This is the third year I’ve been invited to celebrate the first night of Seder with one of my good friends, but up until this time I’ve always either had work obligations or been intimidated by the prospect of squeezing into a studio apartment with 20+ strangers.
Man, am I glad I finally made it.
I should point out here that this family practices reformed Judaism, and the whole thing is more like a giant party than any sort of religious holiday I’ve been to. The vast majority of people didn’t practice Judaism, and even the hosting family practice Judaism culturally rather than as a religion.
While the story of the Israelites leaving Egypt was familiar from childhood Sunday school classes, this was unlike any Christian celebration I’ve been to. The entire evening, meal included, was written out in a book called a Haggadah, with the family’s own traditions sprinkled in.
There were songs in Hebrew that we all did our best estimation of pronouncing, but also family songs about Seder set to popular tunes – my favorite song whined about how cake, cookies, bread, and all of the best foods are banned during passover.
We put drops of wine on our plates to act as the tears of those effected by the plagues in Egypt, and ate herbs dipped in salt water to signify tears of the Israelites….
And then re-enacted the plagues by tossing plastic frogs, crushed ice (signifying hail) and miscellaneous toys (the plague of beasts) around the tables before mock strangling all firstborns in the room.
Look out! A plague of… laser stegosaurus?
Somehow, this juxtaposition between solemn remembrance of pain and joy with being surrounded by good food and friends – and a minimum of four glasses of wine – totally worked. Now that I really think about it, it reminds me of a Rob Bell video that I love as well; both this Seder and the Resurrection video below offer a hopefulness for this life that is not simply “one day you’ll go to heaven”, but instead that even when times are hard, there is hope in this lifetime, on this Earth, and with the people around us whether or not they are the sort of people you’d see in pews on Sunday morning.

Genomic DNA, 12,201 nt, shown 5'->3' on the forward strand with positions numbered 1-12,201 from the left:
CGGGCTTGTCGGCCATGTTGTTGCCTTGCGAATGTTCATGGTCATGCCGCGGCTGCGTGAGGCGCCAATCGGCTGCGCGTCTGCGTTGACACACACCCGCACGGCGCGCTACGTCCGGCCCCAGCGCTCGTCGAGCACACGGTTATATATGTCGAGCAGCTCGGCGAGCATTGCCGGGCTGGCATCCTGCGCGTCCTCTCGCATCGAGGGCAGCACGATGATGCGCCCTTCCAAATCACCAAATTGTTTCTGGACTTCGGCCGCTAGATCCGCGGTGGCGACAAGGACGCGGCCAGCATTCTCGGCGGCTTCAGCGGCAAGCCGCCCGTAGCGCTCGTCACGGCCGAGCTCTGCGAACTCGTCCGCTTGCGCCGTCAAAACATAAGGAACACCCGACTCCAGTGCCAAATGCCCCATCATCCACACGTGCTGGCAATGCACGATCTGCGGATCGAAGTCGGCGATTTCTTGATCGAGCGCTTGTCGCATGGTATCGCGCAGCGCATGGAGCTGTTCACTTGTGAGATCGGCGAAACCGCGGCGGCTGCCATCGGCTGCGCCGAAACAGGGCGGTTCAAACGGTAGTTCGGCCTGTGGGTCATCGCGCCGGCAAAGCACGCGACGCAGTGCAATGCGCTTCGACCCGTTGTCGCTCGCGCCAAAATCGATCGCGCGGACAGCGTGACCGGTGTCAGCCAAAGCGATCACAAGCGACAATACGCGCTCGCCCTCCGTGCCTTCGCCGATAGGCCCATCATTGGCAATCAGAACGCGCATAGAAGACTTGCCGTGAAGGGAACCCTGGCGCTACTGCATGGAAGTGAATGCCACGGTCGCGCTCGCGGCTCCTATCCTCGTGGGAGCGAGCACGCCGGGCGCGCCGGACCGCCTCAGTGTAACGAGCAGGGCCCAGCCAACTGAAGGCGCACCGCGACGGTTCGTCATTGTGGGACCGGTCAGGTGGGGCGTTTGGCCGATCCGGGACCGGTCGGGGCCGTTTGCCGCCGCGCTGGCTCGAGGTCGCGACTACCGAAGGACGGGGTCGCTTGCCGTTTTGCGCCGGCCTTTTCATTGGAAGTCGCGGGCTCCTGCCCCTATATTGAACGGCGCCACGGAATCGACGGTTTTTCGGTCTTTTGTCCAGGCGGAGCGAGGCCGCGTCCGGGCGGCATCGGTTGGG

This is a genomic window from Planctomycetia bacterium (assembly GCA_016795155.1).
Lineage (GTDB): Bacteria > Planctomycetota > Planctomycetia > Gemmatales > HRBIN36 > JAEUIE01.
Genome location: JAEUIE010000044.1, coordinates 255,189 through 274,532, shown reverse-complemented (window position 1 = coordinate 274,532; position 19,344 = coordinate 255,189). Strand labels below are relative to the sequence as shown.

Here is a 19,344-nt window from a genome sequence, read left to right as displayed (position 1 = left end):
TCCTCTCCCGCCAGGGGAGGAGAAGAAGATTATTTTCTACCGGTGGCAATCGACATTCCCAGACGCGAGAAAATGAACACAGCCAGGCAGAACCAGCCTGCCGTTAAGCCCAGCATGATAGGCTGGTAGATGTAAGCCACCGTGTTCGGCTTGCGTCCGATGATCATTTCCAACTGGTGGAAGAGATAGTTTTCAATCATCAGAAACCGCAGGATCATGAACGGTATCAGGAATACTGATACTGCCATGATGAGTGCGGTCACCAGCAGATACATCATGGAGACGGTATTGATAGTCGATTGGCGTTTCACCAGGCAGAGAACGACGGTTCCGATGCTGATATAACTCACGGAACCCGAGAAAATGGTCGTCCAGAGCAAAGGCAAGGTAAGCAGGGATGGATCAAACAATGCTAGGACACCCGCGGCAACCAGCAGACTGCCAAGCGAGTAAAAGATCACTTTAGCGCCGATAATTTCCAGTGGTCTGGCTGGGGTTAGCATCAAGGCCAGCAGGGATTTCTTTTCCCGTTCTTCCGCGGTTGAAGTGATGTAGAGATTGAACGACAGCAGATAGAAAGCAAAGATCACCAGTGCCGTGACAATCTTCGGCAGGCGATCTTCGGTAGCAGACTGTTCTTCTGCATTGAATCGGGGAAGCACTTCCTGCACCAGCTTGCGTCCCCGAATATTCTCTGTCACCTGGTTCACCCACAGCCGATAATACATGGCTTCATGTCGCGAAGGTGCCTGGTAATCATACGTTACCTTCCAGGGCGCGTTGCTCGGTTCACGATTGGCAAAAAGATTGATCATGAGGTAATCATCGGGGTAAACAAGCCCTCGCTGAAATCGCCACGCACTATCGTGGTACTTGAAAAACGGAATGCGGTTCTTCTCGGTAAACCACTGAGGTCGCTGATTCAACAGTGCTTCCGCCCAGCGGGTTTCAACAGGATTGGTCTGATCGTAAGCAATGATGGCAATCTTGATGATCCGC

I decided to take a page out of my friend’s book and celebrate Easter even though I’m agnostic; a cultural Christian, if you will.
A and I spent the day with his parents, and even after a year I’m still a tad anxious about being around them. They’ve been wonderful, it’s just hard to break the habit of feeling constantly judged that I picked up from interactions with an ex’s family.
I’ve tried to avoid any situations where I have to demonstrate competence or make extended conversation, but during this visit I took up both. I mean, in the grand scale of Resurrection and hope, what’s a little possible awkwardness? It actually turned out quite nicely, with the breakfast I made going smoothly and some time alone with his mom not being awkward at all.
To finish off my Easter I did my best to give grace to my family. Living with my sister and her fiance has been challenging at times and A has only heard me whine about them, so I made sure I talked about good things about them.
Being surrounded by liberals makes it easy to turn my nose up it my conservative upbringing, so I made a point of showing family pictures around. I put particular emphasis on ones that show my parents being affectionate to each other or myself and my siblings to remind me that as my parents they’re trying to help me become the best person I can be, even if our definitions of that differ.
I bragged about how good my mom is at playing the piano, how hard she had to work to homeschool all four of us, and how homeschooling made the rest of my schooling significantly easier. I talked about the painful work my dad does with elders in hospice, and how he has a passion for helping people that are preparing for the end of their life even though it seems like a hopeless time.
I talked to my mom for a bit, somehow managing to avoid the topic of religion even on Easter, and was pleased to be reminded that I really do like her; we disagree on some things, but she’s an amazing woman.
All in all, despite being agnostic, I’d say that Seder and Easter this year meant more than they have in a long time. Ironic, no?